After reading 1984, I was on a roll. I could dignify my sixteen-year-old rage in terms of something grander: human rights. My reading was now romantically framed and interpreted in terms of oppression, truth and the individual’s urge to freedom. In this case, the freedom to say “No.” In Huxley’s manufactured negative utopia, everything is available except depth and meaning. I readily equated this with my middle-class milieu’s aspiration to comfort and consumerism, as empty and soulless and superficial as you could get, to my mind. I wasn’t able to appreciate that my parents’ generation were survivors of a world war and had an understandable yearning for material well-being, stability and reassuring predictability.
In Huxley’s 1931 thought experiment, in a society beleaguered by the Great Depression, he was driven by the expansion of mass production and the scientific advances of the time to imagine extreme possibilities of social engineering and a widespread, willing acquiescence to them. For me, as for many, it was another potential totalitarian state controlling its citizens and I was able wave my inner flag of defiance and freedom.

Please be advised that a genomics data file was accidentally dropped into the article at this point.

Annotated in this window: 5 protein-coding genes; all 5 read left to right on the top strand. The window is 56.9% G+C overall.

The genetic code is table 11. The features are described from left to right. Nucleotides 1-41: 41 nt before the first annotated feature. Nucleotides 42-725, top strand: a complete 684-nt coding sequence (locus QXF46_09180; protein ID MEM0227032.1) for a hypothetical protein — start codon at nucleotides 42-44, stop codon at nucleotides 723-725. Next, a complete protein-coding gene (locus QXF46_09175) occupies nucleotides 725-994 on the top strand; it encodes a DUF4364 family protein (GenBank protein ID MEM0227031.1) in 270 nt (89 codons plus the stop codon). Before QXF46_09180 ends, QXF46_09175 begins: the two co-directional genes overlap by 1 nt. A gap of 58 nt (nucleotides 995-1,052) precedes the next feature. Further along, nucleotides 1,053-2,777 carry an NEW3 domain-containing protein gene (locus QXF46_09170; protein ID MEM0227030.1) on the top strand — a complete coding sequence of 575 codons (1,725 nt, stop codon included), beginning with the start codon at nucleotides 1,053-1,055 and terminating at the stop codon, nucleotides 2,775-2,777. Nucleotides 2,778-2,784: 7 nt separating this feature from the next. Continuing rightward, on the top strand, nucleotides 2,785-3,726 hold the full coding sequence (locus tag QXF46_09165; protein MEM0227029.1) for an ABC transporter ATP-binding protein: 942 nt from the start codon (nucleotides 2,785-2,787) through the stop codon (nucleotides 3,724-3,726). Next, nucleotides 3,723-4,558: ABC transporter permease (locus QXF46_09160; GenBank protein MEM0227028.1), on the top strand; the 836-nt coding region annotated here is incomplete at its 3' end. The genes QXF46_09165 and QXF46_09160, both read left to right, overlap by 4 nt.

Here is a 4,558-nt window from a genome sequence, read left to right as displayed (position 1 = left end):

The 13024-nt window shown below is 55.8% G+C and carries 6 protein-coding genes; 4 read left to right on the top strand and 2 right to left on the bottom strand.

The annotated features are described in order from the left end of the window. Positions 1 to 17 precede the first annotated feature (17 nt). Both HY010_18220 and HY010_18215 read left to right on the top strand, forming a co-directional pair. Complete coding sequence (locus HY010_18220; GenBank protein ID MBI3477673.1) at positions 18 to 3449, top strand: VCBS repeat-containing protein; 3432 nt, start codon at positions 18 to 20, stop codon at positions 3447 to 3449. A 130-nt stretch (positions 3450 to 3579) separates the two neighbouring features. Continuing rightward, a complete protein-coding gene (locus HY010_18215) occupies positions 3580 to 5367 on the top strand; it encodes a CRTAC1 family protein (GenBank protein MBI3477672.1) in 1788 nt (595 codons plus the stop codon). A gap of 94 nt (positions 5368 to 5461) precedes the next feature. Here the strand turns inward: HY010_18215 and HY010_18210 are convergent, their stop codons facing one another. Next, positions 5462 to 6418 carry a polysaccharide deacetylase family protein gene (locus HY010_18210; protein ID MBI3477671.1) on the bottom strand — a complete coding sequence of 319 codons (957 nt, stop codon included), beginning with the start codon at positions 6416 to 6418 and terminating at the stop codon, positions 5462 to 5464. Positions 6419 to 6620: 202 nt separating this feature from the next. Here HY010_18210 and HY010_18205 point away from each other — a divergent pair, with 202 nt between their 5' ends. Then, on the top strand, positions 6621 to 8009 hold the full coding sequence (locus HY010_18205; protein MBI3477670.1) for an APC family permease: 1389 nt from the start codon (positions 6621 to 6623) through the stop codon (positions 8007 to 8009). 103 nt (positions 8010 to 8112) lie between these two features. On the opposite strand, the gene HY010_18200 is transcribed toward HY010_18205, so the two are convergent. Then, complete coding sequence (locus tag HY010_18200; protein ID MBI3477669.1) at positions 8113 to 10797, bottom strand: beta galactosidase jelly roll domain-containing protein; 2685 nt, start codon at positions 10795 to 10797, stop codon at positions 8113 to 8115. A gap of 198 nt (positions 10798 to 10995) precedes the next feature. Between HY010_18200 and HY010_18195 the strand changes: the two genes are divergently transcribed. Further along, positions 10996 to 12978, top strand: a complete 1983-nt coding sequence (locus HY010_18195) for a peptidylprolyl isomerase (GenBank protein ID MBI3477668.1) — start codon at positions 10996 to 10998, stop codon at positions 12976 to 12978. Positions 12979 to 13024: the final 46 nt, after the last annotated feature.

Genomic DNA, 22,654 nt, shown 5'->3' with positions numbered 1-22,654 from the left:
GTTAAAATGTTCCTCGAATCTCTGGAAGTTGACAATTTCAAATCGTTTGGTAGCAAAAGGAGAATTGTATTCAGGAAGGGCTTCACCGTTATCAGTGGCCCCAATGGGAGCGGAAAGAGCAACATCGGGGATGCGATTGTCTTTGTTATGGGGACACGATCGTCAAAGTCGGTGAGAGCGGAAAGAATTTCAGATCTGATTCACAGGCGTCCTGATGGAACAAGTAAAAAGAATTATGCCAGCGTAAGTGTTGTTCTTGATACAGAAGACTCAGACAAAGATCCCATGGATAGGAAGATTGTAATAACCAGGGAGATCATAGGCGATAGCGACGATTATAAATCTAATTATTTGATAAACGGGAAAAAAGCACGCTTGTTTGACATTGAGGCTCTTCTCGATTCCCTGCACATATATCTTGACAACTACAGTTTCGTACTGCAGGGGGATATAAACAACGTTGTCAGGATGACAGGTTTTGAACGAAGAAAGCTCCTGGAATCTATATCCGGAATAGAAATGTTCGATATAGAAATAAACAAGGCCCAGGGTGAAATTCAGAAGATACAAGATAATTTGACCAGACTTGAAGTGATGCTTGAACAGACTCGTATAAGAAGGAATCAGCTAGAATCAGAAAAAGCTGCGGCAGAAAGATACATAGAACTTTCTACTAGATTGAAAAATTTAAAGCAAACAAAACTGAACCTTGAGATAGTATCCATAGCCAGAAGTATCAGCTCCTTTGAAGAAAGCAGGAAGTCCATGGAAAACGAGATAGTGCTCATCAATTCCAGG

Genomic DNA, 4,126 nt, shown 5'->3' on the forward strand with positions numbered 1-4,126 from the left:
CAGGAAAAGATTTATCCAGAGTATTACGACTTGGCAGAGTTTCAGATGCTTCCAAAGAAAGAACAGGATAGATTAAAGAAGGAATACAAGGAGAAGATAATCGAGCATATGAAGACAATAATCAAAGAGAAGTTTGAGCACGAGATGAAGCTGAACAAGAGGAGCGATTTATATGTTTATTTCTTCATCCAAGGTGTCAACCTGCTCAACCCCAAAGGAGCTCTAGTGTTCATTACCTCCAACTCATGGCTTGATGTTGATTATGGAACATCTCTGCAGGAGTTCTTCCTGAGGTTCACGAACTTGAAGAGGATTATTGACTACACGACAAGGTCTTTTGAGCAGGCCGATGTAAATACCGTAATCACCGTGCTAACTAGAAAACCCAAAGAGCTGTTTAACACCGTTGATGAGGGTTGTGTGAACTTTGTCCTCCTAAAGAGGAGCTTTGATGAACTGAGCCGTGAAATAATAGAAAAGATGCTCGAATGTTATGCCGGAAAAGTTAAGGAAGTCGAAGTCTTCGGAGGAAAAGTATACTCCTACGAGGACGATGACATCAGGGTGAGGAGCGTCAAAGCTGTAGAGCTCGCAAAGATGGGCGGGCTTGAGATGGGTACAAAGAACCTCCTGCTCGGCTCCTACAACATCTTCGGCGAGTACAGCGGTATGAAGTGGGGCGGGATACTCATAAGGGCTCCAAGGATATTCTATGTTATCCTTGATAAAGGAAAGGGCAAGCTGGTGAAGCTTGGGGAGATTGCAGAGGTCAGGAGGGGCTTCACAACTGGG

The idea of Helmholtz being exiled to an island not as punishment but as a reward, since the most interesting individuals are to be found there, had a correspondence with the notions we were brought up on of Heaven, where the good, saintly people go, and Hell, where all the badly behaved and fun ones will be.
I find the novel curiously unsatisfying today, too conceptual for my liking and the characters difficult to relate to, John the Savage, strange in his violence.
The idea of soma as a happiness drug with no side-effects is intuitively suspect. It’s just too easy. Every up must have its corresponding down: or else how would you recognize the up when you had it? When everything is provided, effortless and cost-free, none of it has any value. Under these conditions, we all become the poor little rich girl who languishes because nothing she does makes a difference. Like they say: the rich know the price of things, the poor know the value of them.
At all events, one would expect an idealized society like this to collapse from its own internal listlessness. It would seem that we humans need opposition, the contrary, sacrifice and struggle in order to find out who we are and make the game worth the candle.